Human World

The Great Moon Hoax of 1835: Would you have believed it?

Great moon hoax: Old etching of flying, naked bat-winged people, with unicorns and pterodactyls on the ground.
The inhabitants of the moon (Vespertilio-homo or bat-men), from the Great Moon Hoax of 1835. Image via Wikimedia Commons. Used with permission.

August 25, 1835: The Great Moon Hoax

On this date, a New York newspaper, The Sun, published the first article in what’s come to be called The Great Moon Hoax. It was a series of six articles alleging the discovery of life on the moon – including bat-men and unicorns – supposedly made by famous astronomer Sir John Herschel while on a trip to the Cape of Good Hope in South Africa. Richard Adams Locke, a reporter for The Sun, supposedly wrote the article, although he never publicly admitted it.

According to the articles, a Dr. Andrew Grant, Herschel’s (fictitious) companion, was the author. The articles also referred to the Edinburgh Journal of Science, which had been out of commission for some years. Yet, for most readers, the author and the source made the articles seem credible.

Papers throughout Europe reprinted the articles.

Discovered by a powerful telescope

The first article described, among other things, a super-powerful telescope built by Herschel.

The weight of this ponderous lens was 14,826 pounds [6,700 kilograms] or nearly seven tons after being polished; and its estimated magnifying power 42,000 times. It was therefore presumed to be capable of representing objects in our lunar satellite of little more than eighteen inches [46 cm] in diameter, providing its focal image of them could be rendered distinct by the transfusion of article light.

The huge telescope supposedly allowed Herschel to make his fantastic discoveries. One of the articles said, for example:

It was one of the noble valleys at the foot of this mountain that we found the very superior species of the Vespertilio-homo (bat-men) … They were of infinitely greater personal beauty, and appeared in our eyes scarcely less lovely than the general representations of angels by the more imaginative schools of painters.

Bat people, one a nursing mother, under a tree, with huts and steep mountains in background.
Bat-women and bat-men (under tree) and bipedal beavers (right). Image via Wikipedia. Used with permission.

Some suspected it was a hoax

From the very first article, vigilant readers might have guessed it was a hoax. Two scientists from Yale reportedly tried to find the Edinburgh Journal of Science in Yale’s library. An unsuccessful search led them to travel all the way to The Sun‘s office in New York, where they were told that the original journal article was still at the printers.

Here are all six parts of the Great Moon Hoax

Animals and beautiful landscapes on the moon?

The second article described many other fascinating lunar findings such as beautiful basaltic formations, cliffs, great oceans, and lunar forests. It also described many animals, one like a bison, and another that resembled a goat:

The next animal perceived would be classed on Earth as a monster. It was of a bluish lead color, about the size of a goat, with a head and beard like him, and a single horn, slightly inclined forward from the perpendicular. The female was destitute of horn and beard, but had a much longer tail. It was gregarious, and chiefly abounded on the acclivitous glades of the woods. In elegance of symmetry it rivalled the antelope, and like him it seemed an agile sprightly creature, running with great speed, and springing from the green turf with all the unaccountable antics of a young lamb or kitten. This beautiful creature afforded us the most exquisite amusement.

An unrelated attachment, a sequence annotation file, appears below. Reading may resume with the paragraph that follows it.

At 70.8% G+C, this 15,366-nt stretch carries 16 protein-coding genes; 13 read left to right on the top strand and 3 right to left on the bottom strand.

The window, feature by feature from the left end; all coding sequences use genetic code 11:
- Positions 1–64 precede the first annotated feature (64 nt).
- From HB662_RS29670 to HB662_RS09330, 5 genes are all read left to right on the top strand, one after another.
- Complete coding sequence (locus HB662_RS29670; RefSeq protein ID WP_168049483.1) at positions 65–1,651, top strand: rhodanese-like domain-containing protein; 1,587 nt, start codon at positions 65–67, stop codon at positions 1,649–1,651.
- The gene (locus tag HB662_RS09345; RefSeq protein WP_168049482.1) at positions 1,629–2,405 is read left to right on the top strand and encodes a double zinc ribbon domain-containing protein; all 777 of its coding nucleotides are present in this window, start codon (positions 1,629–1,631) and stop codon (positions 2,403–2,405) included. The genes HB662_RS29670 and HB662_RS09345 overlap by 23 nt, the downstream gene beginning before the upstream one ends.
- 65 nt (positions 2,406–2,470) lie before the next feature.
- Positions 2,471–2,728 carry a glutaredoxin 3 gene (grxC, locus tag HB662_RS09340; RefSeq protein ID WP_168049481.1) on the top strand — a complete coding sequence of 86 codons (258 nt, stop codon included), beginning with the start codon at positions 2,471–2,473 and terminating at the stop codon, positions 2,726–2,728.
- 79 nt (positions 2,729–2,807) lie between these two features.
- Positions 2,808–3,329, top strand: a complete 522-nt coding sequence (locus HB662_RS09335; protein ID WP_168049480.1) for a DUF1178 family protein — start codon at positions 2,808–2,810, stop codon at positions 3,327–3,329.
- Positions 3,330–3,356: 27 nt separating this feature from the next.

And the original “bat-men” lived there

It was in the last of the series of six articles that revealed the existence of Vespertilio-homo or bat-men.

Sir John Herschel at first accepted the story with a sense of humor, saying:

It is too bad my real discoveries here won’t be that exciting.

The author must have underestimated the gullibility of the people, since the news spread very quickly. Herschel began receiving lots of correspondence regarding his “discoveries” and eventually was not so jolly about it:

I have been pestered from all quarters with that ridiculous hoax about the moon – in English, French, Italian, and German!

The paper increased in popularity because of the Great Moon Hoax

The Sun, which had begun publishing just two years earlier, had a reason for publishing the Great Moon Hoax. It dramatically increased the paper’s popularity.

Also, the author appeared to have been seeking to satirize a scientist and science fiction author of the day, Thomas Dick, who mixed fact with fiction in his novels.

The Great Moon Hoax showed how gullible people can be. It may still serve as a reminder that not everything we read is true, even if the authors – whoever they may be – couch their words in the language of science to appear credible.

Naked man with bat wings standing on one foot, with raised arms.
Vespertilio-homo, the bat-men of the moon. Image via Wikimedia Commons/ New York Public Library. Used with permission.

Bottom line: On August 25, 1835, the first of the six Great Moon Hoax articles was published. It described sensational discoveries by the famous astronomer John Herschel, who supposedly observed life on the moon.

August 25, 2023
Human World

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